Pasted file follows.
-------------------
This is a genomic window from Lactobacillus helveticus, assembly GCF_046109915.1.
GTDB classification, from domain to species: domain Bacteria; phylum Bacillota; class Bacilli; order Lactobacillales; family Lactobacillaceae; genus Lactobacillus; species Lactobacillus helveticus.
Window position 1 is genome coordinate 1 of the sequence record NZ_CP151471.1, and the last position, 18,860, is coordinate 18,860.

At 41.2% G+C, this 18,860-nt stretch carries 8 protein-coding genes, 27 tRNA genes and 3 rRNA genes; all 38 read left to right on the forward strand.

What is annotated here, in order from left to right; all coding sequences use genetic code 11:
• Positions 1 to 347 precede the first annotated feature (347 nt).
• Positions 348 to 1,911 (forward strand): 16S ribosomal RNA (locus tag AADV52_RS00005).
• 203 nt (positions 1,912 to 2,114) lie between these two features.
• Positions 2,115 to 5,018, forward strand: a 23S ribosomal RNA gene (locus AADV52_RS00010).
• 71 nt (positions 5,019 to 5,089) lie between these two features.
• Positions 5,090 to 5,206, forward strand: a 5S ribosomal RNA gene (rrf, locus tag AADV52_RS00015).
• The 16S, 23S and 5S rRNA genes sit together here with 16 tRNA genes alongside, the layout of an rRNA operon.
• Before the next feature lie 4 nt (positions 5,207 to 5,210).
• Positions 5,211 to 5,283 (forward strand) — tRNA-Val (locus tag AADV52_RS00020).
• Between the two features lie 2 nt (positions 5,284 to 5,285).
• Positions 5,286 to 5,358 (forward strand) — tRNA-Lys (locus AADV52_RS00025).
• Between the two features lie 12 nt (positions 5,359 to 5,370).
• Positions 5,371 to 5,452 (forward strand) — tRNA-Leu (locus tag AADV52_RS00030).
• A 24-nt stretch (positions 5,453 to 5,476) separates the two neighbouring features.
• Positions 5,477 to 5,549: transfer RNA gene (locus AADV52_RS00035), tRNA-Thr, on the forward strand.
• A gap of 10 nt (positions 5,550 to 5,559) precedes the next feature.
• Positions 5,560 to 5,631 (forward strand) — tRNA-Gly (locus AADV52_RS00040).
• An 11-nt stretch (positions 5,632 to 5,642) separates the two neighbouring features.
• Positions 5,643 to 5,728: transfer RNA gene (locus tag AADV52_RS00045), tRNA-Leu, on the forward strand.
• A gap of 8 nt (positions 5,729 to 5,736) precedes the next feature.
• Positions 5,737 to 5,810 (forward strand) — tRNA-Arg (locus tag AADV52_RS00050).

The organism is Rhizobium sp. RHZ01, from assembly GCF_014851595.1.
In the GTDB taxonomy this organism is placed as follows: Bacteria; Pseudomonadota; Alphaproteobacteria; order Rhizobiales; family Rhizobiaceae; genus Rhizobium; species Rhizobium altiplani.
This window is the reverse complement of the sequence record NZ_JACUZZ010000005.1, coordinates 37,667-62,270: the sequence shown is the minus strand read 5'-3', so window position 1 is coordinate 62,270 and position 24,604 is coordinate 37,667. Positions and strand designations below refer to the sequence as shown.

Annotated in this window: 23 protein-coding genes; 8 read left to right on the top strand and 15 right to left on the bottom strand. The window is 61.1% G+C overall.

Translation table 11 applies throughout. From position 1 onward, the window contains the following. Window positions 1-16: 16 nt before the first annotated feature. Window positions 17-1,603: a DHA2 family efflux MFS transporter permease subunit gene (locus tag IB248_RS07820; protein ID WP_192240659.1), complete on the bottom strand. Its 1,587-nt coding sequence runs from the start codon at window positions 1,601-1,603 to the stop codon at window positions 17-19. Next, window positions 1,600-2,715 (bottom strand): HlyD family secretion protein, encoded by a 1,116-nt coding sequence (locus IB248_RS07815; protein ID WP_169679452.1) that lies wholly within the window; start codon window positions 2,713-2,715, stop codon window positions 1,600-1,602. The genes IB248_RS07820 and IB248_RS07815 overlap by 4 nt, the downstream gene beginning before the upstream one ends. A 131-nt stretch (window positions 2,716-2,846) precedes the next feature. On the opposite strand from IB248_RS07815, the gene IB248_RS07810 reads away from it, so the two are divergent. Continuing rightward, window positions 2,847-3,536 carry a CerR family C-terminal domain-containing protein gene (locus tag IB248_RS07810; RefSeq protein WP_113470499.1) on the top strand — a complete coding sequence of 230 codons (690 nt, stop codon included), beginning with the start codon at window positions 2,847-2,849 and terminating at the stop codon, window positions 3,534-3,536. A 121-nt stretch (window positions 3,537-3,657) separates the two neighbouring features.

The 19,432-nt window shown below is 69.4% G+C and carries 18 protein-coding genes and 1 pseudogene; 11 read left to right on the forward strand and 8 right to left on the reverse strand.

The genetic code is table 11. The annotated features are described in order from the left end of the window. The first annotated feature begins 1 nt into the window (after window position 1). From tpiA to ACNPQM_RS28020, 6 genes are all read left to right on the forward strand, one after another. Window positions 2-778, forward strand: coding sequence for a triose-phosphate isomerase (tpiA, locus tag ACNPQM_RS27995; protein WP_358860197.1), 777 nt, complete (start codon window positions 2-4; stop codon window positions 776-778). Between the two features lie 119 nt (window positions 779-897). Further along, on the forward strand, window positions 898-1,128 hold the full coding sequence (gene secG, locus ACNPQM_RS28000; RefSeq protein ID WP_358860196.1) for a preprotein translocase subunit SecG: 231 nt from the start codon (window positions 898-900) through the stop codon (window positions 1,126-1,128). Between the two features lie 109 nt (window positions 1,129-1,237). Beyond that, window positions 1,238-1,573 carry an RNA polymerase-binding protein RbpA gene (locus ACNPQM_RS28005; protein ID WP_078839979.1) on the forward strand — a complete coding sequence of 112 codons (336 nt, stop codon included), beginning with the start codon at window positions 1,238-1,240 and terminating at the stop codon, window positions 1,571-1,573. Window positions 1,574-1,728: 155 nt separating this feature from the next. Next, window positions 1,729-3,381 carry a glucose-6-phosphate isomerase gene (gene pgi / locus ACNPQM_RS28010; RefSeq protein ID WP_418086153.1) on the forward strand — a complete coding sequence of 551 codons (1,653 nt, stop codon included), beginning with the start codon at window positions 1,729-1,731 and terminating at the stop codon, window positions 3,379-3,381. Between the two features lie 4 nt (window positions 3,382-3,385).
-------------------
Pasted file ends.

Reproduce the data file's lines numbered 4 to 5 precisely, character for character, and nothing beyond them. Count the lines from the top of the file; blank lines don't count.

At 41.2% G+C, this 18,860-nt stretch carries 8 protein-coding genes, 27 tRNA genes and 3 rRNA genes; all 38 read left to right on the forward strand.

What is annotated here, in order from left to right; all coding sequences use genetic code 11: